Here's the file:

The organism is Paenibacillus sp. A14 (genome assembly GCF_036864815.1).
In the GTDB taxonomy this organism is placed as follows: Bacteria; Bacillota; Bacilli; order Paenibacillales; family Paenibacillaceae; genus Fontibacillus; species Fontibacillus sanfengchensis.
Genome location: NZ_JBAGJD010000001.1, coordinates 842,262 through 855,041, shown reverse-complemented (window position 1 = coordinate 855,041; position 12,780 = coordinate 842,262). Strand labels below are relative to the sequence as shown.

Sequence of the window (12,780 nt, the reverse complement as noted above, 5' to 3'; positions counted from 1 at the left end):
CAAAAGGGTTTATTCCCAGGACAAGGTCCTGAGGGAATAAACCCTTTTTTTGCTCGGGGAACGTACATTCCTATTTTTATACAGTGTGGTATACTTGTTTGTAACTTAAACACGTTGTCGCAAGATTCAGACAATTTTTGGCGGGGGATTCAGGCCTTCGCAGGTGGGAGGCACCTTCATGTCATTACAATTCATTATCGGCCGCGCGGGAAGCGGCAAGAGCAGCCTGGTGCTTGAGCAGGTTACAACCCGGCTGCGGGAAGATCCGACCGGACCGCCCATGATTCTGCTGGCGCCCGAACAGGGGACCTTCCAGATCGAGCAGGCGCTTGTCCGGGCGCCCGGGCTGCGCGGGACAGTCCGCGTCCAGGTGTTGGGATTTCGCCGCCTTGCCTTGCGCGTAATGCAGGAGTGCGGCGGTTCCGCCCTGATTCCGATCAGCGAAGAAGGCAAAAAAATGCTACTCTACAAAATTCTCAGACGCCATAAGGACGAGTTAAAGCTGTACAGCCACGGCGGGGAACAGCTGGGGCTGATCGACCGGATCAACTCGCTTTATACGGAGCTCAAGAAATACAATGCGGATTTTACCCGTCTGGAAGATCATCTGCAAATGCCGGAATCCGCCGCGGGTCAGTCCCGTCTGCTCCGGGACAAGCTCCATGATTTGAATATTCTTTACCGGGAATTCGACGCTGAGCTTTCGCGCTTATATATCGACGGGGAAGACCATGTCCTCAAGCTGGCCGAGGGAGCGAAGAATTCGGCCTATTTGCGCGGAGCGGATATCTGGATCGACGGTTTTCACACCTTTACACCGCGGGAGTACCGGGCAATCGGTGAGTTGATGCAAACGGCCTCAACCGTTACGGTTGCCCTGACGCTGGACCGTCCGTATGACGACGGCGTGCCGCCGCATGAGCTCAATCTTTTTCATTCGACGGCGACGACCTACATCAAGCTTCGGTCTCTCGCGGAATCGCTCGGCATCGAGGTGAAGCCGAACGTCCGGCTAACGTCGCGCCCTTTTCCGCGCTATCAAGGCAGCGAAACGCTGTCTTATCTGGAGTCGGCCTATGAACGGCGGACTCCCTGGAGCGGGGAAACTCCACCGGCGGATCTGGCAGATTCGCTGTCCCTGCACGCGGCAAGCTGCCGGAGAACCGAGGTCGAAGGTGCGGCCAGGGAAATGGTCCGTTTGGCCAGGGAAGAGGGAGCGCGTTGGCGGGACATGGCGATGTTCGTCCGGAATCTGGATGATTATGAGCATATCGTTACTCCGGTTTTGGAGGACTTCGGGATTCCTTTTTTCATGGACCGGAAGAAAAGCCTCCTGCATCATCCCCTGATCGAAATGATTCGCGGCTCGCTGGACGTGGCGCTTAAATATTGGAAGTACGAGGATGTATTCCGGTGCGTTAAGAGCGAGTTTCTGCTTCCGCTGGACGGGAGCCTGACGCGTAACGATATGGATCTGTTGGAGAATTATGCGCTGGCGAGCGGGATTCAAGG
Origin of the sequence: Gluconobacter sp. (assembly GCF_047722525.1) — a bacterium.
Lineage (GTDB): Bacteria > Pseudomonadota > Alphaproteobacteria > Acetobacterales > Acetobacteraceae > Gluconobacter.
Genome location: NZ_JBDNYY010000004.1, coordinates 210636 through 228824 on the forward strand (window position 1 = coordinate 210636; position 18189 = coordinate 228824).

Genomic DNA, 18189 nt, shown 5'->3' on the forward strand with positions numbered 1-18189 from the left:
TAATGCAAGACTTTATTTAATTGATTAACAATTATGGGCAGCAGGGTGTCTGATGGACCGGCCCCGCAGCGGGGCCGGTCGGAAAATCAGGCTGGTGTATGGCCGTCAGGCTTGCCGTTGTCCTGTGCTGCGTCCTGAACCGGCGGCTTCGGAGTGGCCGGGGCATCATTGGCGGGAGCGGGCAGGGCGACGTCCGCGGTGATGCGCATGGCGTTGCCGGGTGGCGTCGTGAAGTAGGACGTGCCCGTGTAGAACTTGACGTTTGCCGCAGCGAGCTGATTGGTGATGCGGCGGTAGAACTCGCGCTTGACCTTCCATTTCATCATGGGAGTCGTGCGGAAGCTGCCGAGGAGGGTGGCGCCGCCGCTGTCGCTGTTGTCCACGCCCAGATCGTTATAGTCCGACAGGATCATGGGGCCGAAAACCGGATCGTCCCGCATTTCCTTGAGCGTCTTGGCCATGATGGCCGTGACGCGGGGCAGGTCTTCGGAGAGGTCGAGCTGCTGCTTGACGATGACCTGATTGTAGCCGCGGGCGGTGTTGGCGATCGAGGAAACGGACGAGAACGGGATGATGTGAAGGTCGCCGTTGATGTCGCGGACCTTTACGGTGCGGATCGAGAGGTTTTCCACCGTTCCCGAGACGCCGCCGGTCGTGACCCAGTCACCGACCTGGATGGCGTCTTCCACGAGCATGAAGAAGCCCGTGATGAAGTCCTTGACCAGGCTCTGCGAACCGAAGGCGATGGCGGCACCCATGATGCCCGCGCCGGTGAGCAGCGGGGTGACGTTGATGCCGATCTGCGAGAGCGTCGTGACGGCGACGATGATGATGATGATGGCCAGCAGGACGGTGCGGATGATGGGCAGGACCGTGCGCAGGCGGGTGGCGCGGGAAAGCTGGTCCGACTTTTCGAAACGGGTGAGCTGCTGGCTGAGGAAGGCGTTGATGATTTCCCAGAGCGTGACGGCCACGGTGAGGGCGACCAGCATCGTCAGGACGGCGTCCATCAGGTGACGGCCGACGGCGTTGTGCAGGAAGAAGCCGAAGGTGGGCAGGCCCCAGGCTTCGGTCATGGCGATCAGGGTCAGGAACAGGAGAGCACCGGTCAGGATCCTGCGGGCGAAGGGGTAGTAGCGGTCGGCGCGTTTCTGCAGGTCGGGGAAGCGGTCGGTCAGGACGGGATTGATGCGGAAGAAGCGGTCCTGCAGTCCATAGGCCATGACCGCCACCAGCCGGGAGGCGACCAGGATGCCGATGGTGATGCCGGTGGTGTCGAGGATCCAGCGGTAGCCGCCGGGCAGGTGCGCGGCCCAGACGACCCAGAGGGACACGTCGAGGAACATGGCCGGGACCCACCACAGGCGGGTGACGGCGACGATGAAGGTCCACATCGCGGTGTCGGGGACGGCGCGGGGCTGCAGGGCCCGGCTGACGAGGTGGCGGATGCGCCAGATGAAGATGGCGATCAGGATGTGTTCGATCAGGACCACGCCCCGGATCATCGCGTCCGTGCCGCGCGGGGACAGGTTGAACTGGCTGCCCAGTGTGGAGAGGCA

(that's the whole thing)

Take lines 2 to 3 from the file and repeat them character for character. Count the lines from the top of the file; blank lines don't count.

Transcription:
In the GTDB taxonomy this organism is placed as follows: Bacteria; Bacillota; Bacilli; order Paenibacillales; family Paenibacillaceae; genus Fontibacillus; species Fontibacillus sanfengchensis.
Genome location: NZ_JBAGJD010000001.1, coordinates 842,262 through 855,041, shown reverse-complemented (window position 1 = coordinate 855,041; position 12,780 = coordinate 842,262). Strand labels below are relative to the sequence as shown.